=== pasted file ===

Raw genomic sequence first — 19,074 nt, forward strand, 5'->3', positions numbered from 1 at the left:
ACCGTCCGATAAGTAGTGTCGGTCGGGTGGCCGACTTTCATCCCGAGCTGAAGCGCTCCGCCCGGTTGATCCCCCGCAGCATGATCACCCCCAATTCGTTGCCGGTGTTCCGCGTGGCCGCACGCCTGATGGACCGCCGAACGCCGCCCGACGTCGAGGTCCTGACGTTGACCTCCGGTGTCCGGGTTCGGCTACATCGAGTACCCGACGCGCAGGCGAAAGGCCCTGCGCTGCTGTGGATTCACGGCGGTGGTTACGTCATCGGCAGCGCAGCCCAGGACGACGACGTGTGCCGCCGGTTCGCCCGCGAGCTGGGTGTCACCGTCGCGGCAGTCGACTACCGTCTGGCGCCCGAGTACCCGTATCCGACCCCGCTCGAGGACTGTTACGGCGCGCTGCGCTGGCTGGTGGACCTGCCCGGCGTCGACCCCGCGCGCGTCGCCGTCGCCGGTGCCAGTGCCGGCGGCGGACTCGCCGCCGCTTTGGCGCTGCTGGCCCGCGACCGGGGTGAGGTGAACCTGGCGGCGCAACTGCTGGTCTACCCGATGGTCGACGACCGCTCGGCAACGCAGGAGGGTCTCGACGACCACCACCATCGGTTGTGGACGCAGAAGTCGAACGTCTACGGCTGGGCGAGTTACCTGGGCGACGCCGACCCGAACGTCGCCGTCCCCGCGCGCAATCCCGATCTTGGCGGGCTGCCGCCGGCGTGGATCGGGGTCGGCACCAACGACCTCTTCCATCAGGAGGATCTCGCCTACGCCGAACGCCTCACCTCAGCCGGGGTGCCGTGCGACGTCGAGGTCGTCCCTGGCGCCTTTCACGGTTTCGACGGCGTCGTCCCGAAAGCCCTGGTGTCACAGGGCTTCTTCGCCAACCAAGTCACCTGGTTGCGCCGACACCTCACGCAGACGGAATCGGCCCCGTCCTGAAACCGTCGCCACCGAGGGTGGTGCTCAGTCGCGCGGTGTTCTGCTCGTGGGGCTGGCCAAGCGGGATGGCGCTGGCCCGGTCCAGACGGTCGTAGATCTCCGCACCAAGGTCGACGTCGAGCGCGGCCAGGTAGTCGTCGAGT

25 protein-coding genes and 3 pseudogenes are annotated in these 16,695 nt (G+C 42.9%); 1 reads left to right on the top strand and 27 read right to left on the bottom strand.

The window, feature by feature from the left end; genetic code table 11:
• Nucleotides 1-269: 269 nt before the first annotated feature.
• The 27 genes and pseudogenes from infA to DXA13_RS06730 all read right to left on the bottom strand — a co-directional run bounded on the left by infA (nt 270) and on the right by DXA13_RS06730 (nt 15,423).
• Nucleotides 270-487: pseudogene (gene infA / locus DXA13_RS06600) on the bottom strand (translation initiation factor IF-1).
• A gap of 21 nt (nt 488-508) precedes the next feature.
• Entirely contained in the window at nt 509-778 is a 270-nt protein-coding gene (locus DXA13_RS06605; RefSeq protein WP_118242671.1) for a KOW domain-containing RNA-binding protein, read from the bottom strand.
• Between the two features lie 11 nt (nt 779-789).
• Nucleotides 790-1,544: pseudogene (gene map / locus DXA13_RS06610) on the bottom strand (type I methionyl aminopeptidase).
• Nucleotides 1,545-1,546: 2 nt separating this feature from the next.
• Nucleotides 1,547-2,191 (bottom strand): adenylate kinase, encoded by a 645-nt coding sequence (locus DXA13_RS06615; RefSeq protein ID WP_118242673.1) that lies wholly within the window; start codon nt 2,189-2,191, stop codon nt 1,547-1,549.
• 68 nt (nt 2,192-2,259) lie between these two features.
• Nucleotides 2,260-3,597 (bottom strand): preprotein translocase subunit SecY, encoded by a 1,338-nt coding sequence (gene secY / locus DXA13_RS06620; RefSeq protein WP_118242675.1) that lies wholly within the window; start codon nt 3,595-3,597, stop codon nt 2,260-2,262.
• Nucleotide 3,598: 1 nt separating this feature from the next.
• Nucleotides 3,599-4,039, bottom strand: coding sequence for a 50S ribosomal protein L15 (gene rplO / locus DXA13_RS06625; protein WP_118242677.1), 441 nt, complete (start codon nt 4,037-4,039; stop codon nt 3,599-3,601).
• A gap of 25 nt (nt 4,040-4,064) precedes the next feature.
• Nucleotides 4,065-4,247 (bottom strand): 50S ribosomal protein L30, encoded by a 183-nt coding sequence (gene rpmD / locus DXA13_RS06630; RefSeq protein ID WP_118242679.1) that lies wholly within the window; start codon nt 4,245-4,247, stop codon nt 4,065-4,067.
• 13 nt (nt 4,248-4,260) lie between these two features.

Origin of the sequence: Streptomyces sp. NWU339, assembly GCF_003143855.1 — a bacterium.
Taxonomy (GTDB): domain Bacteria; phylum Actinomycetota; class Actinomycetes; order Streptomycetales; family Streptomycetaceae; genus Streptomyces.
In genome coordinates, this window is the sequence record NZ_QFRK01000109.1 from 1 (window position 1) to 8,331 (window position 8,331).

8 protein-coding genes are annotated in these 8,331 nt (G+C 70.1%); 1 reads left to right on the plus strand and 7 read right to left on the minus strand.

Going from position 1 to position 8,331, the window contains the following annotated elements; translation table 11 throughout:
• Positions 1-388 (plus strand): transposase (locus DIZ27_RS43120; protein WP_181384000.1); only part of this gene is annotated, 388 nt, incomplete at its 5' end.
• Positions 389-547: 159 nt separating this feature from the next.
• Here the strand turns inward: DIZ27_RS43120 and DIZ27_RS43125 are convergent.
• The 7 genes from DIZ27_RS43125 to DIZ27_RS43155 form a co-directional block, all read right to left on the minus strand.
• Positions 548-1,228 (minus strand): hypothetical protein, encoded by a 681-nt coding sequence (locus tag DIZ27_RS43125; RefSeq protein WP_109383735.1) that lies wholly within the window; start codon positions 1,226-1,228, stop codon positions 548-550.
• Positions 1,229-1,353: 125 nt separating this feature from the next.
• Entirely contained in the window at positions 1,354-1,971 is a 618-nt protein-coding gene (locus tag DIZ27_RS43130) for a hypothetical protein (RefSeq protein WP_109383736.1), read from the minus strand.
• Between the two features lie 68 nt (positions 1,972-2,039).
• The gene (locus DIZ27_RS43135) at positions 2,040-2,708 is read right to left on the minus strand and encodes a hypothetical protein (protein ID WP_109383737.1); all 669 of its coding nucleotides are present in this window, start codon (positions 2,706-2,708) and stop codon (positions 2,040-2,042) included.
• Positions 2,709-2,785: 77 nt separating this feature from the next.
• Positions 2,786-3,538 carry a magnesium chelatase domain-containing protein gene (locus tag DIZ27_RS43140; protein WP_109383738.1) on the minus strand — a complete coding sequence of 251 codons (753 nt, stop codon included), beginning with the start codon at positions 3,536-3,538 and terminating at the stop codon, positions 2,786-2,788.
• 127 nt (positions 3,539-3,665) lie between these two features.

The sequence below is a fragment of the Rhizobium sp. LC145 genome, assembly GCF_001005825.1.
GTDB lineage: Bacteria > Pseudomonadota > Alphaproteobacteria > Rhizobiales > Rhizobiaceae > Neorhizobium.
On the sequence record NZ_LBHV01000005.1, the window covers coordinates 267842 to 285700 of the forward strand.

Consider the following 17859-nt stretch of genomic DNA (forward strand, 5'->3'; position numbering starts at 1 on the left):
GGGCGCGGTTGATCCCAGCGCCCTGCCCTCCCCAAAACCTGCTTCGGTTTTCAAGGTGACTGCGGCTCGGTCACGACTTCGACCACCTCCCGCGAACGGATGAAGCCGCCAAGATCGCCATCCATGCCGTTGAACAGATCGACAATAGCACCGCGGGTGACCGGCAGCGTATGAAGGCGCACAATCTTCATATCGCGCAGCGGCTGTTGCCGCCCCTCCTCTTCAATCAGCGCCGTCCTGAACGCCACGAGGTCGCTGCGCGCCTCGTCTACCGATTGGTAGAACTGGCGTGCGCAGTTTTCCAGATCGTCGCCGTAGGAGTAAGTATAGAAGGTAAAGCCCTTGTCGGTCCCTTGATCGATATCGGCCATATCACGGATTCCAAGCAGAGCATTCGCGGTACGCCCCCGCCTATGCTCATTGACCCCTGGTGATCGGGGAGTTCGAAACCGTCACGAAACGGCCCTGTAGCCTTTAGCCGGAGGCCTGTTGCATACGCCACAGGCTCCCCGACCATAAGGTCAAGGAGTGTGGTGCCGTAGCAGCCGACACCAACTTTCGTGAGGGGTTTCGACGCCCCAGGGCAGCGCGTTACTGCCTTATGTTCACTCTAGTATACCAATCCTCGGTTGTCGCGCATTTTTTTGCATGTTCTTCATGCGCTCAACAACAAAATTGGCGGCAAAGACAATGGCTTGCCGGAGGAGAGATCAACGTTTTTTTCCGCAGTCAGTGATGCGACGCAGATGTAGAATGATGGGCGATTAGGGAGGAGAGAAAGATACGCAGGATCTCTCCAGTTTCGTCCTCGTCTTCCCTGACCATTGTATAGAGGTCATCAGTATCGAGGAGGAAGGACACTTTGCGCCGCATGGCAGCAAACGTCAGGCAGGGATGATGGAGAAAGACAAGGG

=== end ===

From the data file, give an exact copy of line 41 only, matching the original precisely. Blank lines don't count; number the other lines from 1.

Consider the following 17859-nt stretch of genomic DNA (forward strand, 5'->3'; position numbering starts at 1 on the left):